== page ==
I usually keep my byline to the news section of The Chronicle, but I asked Editor Eric Schwartz permission to make a brief foray into the opinion page for suicide awareness month so I could share my story, with the hope that sharing my own experience can help normalize discussions around suicide and remind others out there who are struggling with their mental health that they’re not alone in what they’re feeling.
But before I get into it, I need to make a disclaimer: I’m not a mental health professional, and I can only speak to my own personal experience as someone who has struggled with suicidal thoughts.
Looking back, I’ve struggled with anxiety and depression for most of my life, but I thought my feelings were normal and I was very good at hiding it from others in favor of putting my best face forward. It wasn’t until I had my first panic attack my freshman year of college when I realized something might be off.
My anxiety and depression worsened over the next year to the point where I developed insomnia so intense that at its worst, I was only able to sleep for a few hours every other night. It was during one of these periods that I found myself standing on a third floor balcony, wondering if the fall would be enough to kill me.
I’m grateful I had enough survival impulse left to back away from the balcony that day, but just because I didn’t go through with that attempt didn’t mean the intense emotions that brought me there went away.
For me, suicide was never about wanting to die. It felt like the only way to escape the pain I was in.
I was exhausted and overwhelmed by my emotions, by my responsibilities with school and work and by the state of the world, and I didn’t see an end to the things causing my feelings.
But I didn’t want to die. I wanted to live for the people I loved, for places I wanted to go and things I wanted to do, for little things like music and coffee — and I could never make myself go through with it.
I was stuck.
I’m oddly grateful for the insomnia because it made it a lot harder to hide my depression, so it wasn’t long until my parents caught on and encouraged me to seek treatment.
I finally decided to go to therapy, where I was diagnosed with generalized anxiety and persistent depressive disorder, a mild but chronic form of depression that, in my case, makes me prone to experiencing major depression.
Even after I started seeking mental health treatment, I was anxious to tell anyone about what I was going through.
I could feel the atmosphere in the room stiffen whenever I admitted my suicidal thoughts — and I was always quick to find some way to reassure whoever I was talking to that I was okay and they didn’t need to panic. That reassurance, paired with most people’s discomfort in talking about suicide, were usually enough to steer the conversation back into safer waters.
But the same summer that I started treatment to address my mental health, my university had three students commit suicide, seemingly back-to-back.
The administration responded by bolstering the mental health resources available on campus and a student group formed to spread awareness of the issue and offer support to students who were struggling with their mental health.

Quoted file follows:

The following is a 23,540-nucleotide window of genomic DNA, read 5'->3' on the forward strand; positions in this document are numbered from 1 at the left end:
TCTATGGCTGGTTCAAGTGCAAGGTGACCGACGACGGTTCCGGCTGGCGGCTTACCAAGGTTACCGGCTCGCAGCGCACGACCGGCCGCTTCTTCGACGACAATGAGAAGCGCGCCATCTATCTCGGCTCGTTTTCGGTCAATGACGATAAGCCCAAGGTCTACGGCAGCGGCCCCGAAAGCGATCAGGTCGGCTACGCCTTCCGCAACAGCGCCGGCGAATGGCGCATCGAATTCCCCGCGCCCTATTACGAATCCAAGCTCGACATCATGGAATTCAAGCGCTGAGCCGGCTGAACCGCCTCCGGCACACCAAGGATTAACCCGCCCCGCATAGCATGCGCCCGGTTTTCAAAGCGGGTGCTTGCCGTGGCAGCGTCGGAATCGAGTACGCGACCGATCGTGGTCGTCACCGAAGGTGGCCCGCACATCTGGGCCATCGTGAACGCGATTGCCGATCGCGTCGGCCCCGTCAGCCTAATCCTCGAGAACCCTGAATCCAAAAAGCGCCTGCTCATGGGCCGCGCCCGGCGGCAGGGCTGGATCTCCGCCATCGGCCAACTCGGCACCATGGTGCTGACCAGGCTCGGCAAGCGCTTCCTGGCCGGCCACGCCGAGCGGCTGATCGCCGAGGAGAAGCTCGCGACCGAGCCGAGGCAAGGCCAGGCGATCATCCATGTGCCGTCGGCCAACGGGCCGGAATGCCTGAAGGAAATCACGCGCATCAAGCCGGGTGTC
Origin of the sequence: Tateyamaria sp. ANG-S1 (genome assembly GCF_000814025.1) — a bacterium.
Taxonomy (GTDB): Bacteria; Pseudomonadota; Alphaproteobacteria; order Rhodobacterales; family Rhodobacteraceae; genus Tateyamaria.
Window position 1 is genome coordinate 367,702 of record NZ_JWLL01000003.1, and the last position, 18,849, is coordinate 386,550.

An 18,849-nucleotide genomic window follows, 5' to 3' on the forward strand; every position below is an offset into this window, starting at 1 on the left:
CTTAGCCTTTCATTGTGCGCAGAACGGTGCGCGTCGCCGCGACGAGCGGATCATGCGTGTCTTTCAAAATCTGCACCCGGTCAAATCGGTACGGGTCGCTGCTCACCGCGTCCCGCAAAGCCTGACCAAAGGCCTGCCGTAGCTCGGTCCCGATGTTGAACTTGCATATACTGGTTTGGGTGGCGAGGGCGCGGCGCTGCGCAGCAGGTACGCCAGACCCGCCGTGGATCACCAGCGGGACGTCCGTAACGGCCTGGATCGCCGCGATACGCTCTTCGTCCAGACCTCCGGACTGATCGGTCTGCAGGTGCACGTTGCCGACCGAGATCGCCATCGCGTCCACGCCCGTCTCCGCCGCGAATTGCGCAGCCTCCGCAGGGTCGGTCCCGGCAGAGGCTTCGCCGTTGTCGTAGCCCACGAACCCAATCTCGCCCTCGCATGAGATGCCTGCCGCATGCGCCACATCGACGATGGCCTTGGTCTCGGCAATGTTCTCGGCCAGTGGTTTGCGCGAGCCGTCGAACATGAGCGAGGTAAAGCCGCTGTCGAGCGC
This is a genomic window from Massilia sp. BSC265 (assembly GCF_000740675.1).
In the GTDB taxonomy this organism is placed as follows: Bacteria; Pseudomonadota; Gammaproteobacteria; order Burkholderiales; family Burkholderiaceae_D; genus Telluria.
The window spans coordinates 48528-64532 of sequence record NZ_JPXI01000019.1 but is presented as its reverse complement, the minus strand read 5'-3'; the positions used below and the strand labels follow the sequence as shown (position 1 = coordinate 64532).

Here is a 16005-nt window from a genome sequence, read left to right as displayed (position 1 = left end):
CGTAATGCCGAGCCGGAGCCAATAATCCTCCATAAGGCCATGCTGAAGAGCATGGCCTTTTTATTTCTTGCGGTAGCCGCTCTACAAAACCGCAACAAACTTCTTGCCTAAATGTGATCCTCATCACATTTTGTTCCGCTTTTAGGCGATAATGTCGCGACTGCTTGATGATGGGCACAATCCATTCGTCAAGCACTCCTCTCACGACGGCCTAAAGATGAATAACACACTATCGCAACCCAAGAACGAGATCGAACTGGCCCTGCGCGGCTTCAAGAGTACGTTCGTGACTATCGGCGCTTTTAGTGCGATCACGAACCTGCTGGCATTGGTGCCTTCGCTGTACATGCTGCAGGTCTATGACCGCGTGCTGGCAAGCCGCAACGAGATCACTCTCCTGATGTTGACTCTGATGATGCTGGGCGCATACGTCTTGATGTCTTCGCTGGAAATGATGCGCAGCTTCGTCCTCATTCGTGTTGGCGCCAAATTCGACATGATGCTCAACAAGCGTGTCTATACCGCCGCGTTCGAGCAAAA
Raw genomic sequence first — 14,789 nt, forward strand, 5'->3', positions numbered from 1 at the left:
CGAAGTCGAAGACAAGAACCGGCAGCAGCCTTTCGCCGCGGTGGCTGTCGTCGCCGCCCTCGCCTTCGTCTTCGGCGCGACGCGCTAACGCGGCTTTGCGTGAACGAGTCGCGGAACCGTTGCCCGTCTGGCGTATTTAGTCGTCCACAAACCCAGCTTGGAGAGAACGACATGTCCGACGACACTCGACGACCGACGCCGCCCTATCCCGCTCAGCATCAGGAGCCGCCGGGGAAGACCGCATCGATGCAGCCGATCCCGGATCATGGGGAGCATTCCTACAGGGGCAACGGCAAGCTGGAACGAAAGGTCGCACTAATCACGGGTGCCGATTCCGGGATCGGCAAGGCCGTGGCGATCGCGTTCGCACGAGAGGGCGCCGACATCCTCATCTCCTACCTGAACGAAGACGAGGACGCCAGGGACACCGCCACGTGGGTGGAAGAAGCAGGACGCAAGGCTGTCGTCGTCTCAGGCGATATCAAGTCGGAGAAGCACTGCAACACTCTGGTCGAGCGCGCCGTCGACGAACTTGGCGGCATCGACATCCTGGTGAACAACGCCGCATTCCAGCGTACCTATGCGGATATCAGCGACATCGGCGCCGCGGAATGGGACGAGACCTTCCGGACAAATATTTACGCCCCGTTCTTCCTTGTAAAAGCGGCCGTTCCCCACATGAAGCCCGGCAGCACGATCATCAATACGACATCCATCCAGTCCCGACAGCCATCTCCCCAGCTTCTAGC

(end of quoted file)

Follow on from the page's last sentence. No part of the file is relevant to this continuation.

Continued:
That September, I walked to and from my classes through a field of hundreds of white flags, a representation of the national suicide numbers that year.
It felt like overnight, mental health — specifically struggles with mental health — had suddenly become something that was okay to talk about.
And as other people opened up about their personal experiences with mental health and suicide, I started to feel more comfortable admitting my own struggles. And instead of being met with panic, people offered me support. Friends and family listened to me and asked me what I needed. Counselors guided me through resources and treatment options to find what best worked for me. And slowly, the thoughts and feelings that had driven me to consider suicide became less overwhelming.
I’ve been treating my mental health for a little over six years now and between applying therapy techniques to my life and navigating antidepressants, it’s been hard work. It’s still hard work. But I’m not doing that work alone. I have a support network to lean on when it gets too much for me to handle on my own.
And even though it’s been hard, I promise that it’s been worth it.
• National Suicide Prevention Lifeline: 800-273-8255 or suicidepreventionlifeline.org
• Veterans Crisis Line: 800-273-8255 or text to 838255 or visit suicidepreventionlifeline.org/talk-to-someone-now/
• Lifeline Crisis Chat: www.suicidepreventionlifeline.org/gethelp/lifelinechat.aspx
• Crisis Text Line: 741741 or www.crisistextline.org/
• Lewis County 24-hour Crisis Line: 800-803-8833 or 360-807-2440.
• NAMI Information Line: 800-950-6264, or visit namilewiscountywa.org to connect with the local chapter
• Cascade Community Healthcare: 360-807-2440 or cascadecommunityhealthcare.org
• A full list of behavioral health agencies in Washington, broken out by county, is available online at www.doh.wa.gov/Portals/1/Documents/Pubs/606019-BHADirectory.pdf
Emily Fitzgerald is a reporter for The Chronicle. She writes about crime, courts, education and more. She can be reached at firstname.lastname@example.org.